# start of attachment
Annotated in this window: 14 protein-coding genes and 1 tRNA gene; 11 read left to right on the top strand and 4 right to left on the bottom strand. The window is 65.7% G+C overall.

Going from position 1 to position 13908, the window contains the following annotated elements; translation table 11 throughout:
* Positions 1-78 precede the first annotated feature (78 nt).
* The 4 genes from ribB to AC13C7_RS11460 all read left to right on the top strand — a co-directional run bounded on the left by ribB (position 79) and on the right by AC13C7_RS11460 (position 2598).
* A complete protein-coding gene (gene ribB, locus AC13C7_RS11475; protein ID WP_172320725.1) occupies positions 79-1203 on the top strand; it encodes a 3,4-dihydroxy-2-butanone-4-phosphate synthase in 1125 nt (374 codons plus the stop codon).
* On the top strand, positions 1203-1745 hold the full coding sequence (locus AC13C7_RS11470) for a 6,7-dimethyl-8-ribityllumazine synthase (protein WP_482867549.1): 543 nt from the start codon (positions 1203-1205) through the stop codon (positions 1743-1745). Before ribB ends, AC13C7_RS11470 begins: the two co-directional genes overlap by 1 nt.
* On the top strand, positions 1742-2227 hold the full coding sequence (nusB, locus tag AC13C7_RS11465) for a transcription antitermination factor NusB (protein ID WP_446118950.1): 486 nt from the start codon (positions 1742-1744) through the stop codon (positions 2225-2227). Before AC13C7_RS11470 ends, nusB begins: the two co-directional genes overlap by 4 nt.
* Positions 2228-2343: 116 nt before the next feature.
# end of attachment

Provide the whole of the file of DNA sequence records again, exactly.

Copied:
Annotated in this window: 14 protein-coding genes and 1 tRNA gene; 11 read left to right on the top strand and 4 right to left on the bottom strand. The window is 65.7% G+C overall.

Going from position 1 to position 13908, the window contains the following annotated elements; translation table 11 throughout:
* Positions 1-78 precede the first annotated feature (78 nt).
* The 4 genes from ribB to AC13C7_RS11460 all read left to right on the top strand — a co-directional run bounded on the left by ribB (position 79) and on the right by AC13C7_RS11460 (position 2598).
* A complete protein-coding gene (gene ribB, locus AC13C7_RS11475; protein ID WP_172320725.1) occupies positions 79-1203 on the top strand; it encodes a 3,4-dihydroxy-2-butanone-4-phosphate synthase in 1125 nt (374 codons plus the stop codon).
* On the top strand, positions 1203-1745 hold the full coding sequence (locus AC13C7_RS11470) for a 6,7-dimethyl-8-ribityllumazine synthase (protein WP_482867549.1): 543 nt from the start codon (positions 1203-1205) through the stop codon (positions 1743-1745). Before ribB ends, AC13C7_RS11470 begins: the two co-directional genes overlap by 1 nt.
* On the top strand, positions 1742-2227 hold the full coding sequence (nusB, locus tag AC13C7_RS11465) for a transcription antitermination factor NusB (protein ID WP_446118950.1): 486 nt from the start codon (positions 1742-1744) through the stop codon (positions 2225-2227). Before AC13C7_RS11470 ends, nusB begins: the two co-directional genes overlap by 4 nt.
* Positions 2228-2343: 116 nt before the next feature.